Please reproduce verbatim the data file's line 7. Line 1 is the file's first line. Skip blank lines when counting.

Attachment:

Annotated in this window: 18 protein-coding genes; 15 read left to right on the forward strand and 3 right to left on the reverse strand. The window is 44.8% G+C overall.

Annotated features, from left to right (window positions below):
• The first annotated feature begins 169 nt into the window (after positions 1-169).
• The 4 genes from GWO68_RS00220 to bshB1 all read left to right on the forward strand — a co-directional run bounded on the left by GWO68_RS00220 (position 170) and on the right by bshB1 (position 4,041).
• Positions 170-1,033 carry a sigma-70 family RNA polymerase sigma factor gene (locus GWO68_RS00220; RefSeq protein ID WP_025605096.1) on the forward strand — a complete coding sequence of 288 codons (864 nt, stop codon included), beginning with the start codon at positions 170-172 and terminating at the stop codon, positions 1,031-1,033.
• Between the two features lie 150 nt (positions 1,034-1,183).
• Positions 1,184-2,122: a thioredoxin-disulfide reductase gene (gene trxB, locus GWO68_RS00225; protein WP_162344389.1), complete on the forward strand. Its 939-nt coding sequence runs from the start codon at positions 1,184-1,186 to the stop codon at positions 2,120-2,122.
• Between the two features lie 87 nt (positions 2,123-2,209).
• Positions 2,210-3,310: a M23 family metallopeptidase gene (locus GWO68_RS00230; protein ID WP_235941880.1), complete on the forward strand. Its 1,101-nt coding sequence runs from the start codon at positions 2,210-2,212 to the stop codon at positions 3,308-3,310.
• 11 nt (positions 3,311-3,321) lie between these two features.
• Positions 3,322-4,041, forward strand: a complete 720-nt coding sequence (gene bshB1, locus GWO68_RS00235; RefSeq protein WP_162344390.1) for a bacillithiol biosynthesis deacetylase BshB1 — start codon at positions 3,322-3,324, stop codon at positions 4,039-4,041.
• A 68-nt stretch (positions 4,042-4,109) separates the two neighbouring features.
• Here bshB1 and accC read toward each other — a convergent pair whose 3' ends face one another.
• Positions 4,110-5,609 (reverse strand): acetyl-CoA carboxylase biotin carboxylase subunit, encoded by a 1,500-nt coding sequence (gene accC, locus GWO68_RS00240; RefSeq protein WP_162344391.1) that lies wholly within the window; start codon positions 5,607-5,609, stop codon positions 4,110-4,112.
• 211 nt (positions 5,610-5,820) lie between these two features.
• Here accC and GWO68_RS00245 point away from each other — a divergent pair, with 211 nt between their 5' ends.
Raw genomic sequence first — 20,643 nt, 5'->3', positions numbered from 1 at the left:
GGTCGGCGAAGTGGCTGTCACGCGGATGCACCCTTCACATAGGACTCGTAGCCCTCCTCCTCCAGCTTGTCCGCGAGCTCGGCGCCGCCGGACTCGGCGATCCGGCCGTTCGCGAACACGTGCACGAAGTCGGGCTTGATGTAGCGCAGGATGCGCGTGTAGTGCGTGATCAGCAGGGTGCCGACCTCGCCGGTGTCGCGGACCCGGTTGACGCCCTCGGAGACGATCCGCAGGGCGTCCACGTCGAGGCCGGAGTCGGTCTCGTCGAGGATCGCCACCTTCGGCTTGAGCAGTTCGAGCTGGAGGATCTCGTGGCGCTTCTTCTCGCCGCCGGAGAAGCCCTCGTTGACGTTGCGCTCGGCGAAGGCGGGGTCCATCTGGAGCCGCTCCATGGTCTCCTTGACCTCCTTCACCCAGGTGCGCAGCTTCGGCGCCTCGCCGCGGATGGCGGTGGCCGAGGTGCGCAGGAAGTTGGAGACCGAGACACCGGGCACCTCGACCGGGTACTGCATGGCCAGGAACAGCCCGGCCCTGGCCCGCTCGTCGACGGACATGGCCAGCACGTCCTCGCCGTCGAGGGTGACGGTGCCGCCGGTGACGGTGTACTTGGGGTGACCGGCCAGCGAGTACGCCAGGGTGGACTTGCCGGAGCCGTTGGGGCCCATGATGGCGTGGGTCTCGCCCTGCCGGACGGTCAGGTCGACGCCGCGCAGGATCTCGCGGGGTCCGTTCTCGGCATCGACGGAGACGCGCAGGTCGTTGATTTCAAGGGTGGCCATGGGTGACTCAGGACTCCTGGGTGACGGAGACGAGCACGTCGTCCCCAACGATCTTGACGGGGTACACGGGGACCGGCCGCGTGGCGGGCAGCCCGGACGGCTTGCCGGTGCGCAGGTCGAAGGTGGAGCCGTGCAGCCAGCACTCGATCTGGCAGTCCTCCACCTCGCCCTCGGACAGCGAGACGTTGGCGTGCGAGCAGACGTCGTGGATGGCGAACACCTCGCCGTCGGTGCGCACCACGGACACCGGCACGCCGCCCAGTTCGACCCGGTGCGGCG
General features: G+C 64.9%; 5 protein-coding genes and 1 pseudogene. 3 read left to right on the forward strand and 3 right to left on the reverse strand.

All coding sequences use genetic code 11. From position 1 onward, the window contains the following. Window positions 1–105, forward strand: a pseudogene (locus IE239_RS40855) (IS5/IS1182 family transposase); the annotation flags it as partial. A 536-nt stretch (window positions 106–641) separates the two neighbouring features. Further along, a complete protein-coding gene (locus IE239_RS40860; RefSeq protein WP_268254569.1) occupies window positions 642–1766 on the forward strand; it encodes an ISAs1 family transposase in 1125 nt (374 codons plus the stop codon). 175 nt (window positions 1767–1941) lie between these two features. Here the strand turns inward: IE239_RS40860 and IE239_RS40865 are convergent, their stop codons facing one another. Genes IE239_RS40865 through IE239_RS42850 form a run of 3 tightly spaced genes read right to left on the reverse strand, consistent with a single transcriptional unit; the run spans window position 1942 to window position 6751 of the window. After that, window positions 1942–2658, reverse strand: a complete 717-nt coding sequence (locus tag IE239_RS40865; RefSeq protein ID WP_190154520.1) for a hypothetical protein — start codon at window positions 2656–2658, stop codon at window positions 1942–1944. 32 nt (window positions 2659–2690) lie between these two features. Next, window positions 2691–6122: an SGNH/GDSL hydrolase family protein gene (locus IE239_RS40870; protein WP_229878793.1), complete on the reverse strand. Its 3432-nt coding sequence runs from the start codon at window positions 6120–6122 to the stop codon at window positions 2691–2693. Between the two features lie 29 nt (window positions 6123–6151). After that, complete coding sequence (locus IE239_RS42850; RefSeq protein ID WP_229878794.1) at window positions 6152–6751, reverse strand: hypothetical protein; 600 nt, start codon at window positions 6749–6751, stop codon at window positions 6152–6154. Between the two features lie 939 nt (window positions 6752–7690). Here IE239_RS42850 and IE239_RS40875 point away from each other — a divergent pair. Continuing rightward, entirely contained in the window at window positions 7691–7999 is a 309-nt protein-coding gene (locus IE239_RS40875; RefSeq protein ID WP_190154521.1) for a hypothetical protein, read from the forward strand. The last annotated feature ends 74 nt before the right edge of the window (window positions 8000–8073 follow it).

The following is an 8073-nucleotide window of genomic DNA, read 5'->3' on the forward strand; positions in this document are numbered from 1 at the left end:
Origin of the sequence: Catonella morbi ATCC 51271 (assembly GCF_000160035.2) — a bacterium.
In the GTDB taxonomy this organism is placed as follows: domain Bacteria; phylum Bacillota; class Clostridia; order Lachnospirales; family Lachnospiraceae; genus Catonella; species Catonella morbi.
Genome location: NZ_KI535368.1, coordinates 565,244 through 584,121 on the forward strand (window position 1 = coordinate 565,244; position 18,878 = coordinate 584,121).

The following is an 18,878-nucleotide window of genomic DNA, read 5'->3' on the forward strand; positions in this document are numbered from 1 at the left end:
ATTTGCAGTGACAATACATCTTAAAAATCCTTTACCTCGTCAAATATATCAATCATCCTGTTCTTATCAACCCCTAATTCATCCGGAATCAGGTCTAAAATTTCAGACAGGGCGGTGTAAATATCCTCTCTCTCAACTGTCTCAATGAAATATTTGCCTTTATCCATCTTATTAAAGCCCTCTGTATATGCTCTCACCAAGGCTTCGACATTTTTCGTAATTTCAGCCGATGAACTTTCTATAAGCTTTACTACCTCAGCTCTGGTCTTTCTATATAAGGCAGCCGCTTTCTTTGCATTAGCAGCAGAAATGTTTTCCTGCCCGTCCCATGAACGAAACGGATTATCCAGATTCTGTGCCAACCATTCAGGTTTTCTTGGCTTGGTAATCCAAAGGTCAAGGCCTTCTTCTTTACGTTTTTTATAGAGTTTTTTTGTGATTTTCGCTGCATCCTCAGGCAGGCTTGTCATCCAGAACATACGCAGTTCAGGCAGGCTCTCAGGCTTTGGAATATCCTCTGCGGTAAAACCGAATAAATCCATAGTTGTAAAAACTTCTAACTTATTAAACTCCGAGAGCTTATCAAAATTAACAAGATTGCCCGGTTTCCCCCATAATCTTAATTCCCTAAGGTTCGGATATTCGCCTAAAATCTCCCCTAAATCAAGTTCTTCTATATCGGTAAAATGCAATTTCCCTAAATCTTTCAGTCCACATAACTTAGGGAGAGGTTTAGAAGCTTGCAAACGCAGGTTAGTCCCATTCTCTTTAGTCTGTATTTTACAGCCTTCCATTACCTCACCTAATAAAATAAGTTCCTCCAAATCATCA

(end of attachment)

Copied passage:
• Positions 1,184-2,122: a thioredoxin-disulfide reductase gene (gene trxB, locus GWO68_RS00225; protein WP_162344389.1), complete on the forward strand. Its 939-nt coding sequence runs from the start codon at positions 1,184-1,186 to the stop codon at positions 2,120-2,122.